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About Me:18-year-old sixth form student, studying English Literature, History and Government and Politics. My articles will broadly cover topics from the current affairs of politics to reviews of books and albums, as well as adding my own creative pieces, whether it be short fiction or general opinion.
If you’re anything like me, your first inkling of Gulliver’s Travels comes from the saccharine Disney Pixar diet of childhood; perhaps Jack Black with his ever-fat rockstar face springs to mind, or you may just think of the black and white terms of ‘isn’t that the big fella with the small people?’ Either way, it is clear that Jonathan Swift’s satirical masterpiece has been distilled down for modern society. I must say, despite it being a laudable thing for the novel to have such longevity, this distortion of its main elements only serves as a detriment to what is otherwise a hilarious and brilliant piece of fiction.
I say this because the part that everyone is familiar with – namely Part 1, Gulliver’s trip to Lilliput – does not make up the novel’s entirety. Indeed, it is still a brilliant part of the book; seeing Gulliver coming to terms with this newfound behemoth state and yet still try to maintain some semblance of decorum is well worth the read. But to read this in isolation is to completely miss the crux of the novel. Jonathan Swift begins his pseudo-travel narrative with this part as it fits into the notion that was beginning to become prevalent in the early 18th century – the hubris of humanity.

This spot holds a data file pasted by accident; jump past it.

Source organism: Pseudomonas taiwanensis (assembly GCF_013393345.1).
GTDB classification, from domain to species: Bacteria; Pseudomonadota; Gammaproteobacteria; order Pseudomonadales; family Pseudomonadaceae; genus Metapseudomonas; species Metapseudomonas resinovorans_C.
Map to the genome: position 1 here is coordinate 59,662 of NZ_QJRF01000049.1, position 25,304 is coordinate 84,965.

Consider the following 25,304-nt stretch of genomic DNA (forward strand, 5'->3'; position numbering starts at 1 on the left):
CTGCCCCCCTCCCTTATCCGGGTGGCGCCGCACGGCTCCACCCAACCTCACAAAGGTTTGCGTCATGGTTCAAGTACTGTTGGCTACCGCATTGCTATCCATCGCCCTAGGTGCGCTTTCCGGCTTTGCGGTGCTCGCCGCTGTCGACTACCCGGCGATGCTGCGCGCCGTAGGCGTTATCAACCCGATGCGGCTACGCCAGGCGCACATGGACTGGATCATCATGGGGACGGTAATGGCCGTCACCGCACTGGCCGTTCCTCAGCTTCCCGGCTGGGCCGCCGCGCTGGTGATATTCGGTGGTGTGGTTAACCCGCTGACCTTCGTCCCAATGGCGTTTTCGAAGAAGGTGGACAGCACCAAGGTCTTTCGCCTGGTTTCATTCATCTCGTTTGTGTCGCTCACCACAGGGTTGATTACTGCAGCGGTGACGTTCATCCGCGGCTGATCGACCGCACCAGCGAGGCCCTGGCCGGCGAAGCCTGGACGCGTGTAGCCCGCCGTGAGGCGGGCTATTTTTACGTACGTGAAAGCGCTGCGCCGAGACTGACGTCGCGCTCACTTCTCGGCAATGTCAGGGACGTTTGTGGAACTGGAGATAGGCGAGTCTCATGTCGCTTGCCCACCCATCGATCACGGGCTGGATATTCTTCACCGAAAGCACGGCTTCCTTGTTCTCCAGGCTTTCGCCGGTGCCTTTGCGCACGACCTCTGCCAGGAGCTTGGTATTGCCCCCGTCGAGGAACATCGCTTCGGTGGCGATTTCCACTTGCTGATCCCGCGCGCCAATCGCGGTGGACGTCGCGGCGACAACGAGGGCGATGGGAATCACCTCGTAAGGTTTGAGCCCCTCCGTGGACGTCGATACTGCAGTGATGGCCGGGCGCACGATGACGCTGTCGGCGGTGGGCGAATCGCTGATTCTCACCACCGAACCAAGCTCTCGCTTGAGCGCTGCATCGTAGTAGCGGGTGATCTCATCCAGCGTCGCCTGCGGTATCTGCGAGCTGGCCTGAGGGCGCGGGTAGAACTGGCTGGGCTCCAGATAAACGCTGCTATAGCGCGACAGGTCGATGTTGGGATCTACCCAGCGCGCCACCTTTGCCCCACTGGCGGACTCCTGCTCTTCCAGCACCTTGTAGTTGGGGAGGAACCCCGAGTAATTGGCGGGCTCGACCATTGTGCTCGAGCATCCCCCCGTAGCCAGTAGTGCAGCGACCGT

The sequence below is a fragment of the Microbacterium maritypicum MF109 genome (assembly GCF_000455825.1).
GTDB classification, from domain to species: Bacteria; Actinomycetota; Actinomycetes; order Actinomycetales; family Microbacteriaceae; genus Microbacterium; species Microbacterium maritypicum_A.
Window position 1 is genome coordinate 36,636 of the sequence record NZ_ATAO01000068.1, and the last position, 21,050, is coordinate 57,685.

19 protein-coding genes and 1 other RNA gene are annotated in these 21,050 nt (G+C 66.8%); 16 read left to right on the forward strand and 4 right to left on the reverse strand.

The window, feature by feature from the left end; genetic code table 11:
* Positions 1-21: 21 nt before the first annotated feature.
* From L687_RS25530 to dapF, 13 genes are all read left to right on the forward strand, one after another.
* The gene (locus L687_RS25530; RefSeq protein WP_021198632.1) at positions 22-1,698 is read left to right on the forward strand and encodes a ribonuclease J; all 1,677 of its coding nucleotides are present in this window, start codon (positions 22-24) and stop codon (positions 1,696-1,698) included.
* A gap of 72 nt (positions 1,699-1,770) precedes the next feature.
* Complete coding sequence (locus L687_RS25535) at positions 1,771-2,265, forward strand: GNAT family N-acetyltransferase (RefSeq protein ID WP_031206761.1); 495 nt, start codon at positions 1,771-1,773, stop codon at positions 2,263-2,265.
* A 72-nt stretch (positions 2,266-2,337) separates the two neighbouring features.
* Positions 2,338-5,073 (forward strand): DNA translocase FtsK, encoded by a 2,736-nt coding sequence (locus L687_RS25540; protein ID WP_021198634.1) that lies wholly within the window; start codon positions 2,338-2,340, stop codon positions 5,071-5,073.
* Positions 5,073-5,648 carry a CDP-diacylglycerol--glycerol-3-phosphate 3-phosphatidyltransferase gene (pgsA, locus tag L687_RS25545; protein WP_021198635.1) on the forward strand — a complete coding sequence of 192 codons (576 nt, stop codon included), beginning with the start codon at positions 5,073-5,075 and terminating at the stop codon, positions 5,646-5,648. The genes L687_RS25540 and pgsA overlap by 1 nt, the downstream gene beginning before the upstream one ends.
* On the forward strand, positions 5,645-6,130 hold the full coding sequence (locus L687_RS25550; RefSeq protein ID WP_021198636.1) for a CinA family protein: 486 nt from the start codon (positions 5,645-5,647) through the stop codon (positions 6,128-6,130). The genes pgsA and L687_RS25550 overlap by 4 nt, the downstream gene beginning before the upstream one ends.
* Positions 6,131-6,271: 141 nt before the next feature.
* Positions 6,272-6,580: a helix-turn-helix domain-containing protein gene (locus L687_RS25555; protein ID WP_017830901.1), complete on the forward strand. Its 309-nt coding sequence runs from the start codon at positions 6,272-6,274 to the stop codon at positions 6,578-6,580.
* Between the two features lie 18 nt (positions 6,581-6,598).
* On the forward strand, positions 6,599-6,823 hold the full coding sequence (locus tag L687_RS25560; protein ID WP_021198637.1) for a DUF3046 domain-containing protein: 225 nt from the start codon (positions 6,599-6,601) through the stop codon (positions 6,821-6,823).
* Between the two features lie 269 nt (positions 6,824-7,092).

This is brilliantly juxtaposed with its contrast – Part 2 – Gulliver’s trip to Brobdingnag, where he suddenly finds himself shrunken to the same proportions of the Lilliputians, around whom he felt almost godlike. Now he’s insignificant, a mere plaything, something that is tended to by a child as if he were a pet. He is terrorised by flies, he starts a feud with a dwarf, and is almost killed by a monkey. But with his tiny size he adopts a new sense of perspective. Where the Lilliputians were so small so as to not be seen in any much detail, here the Brobdingnaggians are magnified, and all their defects are on full show to Gulliver. In one such moment, the ‘fairest ladies of the land’ take Gulliver with them to the women’s changing room where they use him as a toy of sorts, allowing him to see them undressed and even alighting him on their breasts. In effect, they allow Gulliver the liberties which would have been the envy of the men throughout Brobdingnag. However, rather than glowing with admiration, Gulliver cannot help but be filled with revulsion. He sees all the scaliness of their skin, their seemingly insignificant growths he sees as the oncoming of cancerous tumors. By juxtaposing these two parts, Swift reminds us to be wary of bathing in our hubris, that if we are to take an approach of humility and really look at ourselves, we will see flaws.
Thus, the view of Gulliver’s Travels as merely his travels with Lilliput, whilst providing a decent comedic perspective is a reductive view of the novel. It’s time to reclaim its entirety.
Image Credits: theguardian.com